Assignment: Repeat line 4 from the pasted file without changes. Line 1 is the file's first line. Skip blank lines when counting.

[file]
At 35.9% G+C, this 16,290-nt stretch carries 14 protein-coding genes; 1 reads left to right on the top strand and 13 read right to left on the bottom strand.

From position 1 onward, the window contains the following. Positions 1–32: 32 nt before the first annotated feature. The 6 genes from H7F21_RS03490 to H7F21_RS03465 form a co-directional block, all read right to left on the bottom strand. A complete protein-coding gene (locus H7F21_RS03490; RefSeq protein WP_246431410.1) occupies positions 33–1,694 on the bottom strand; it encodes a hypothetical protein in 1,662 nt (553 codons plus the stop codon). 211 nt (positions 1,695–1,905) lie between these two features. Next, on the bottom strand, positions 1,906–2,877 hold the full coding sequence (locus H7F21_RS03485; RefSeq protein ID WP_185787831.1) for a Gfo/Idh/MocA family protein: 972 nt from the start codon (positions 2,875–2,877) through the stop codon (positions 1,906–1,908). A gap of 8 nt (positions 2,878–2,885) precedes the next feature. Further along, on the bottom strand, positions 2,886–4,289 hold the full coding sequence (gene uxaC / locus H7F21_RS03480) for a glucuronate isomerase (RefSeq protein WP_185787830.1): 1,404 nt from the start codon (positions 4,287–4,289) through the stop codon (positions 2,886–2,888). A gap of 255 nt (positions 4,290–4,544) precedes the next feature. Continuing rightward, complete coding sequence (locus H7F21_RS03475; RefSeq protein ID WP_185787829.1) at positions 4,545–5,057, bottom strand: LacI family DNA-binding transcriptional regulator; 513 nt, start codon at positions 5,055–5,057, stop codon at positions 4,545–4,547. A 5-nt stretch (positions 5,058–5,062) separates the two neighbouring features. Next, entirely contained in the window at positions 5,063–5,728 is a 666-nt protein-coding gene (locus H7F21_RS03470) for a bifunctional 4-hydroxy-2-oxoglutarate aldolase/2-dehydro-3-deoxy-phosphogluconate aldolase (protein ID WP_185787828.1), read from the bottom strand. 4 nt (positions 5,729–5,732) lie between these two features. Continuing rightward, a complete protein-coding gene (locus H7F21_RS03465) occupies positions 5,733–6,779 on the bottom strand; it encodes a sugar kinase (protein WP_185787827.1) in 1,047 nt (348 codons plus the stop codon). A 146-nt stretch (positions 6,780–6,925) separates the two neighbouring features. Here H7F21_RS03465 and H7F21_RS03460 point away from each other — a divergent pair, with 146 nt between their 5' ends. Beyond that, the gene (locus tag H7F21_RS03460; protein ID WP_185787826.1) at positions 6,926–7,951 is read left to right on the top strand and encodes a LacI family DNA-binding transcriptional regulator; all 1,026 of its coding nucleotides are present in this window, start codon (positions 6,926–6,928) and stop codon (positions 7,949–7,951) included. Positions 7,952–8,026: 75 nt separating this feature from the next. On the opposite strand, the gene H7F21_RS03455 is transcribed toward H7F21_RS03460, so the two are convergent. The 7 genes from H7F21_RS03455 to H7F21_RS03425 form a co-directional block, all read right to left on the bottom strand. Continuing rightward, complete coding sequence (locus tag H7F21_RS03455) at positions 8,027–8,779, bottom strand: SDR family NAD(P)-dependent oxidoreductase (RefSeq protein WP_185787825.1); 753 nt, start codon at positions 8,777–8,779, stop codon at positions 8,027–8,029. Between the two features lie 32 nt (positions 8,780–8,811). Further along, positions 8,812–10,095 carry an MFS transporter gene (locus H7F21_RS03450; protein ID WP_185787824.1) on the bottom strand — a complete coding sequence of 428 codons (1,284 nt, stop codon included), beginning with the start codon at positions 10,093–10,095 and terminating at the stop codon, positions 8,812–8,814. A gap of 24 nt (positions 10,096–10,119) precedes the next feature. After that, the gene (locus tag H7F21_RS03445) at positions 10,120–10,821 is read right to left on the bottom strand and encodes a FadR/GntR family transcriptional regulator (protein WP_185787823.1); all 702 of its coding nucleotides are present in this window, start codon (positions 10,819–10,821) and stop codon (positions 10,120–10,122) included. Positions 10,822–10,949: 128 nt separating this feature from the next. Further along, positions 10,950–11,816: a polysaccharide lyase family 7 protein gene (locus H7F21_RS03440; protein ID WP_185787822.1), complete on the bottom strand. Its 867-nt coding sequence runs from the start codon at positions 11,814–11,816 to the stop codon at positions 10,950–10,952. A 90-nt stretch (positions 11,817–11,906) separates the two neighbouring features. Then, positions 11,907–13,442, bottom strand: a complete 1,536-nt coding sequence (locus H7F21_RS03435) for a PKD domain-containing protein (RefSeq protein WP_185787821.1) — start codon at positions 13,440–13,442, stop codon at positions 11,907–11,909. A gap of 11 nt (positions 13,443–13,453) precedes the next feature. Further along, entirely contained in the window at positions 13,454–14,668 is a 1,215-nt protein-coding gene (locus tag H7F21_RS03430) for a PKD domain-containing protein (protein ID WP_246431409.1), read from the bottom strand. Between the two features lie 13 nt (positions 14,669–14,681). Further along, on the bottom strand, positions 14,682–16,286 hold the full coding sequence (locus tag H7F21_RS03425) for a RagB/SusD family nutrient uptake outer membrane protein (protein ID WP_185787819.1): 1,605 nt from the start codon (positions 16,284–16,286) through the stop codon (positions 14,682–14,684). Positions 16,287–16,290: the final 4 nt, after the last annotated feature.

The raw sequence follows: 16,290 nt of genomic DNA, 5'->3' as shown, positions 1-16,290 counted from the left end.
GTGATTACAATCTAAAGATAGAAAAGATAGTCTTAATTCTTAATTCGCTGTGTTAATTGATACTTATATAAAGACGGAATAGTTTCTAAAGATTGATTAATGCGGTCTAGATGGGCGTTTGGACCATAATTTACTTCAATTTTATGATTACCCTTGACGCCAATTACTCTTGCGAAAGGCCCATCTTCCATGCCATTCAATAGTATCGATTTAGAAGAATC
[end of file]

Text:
GTGATTACAATCTAAAGATAGAAAAGATAGTCTTAATTCTTAATTCGCTGTGTTAATTGATACTTATATAAAGACGGAATAGTTTCTAAAGATTGATTAATGCGGTCTAGATGGGCGTTTGGACCATAATTTACTTCAATTTTATGATTACCCTTGACGCCAATTACTCTTGCGAAAGGCCCATCTTCCATGCCATTCAATAGTATCGATTTAGAAGAATC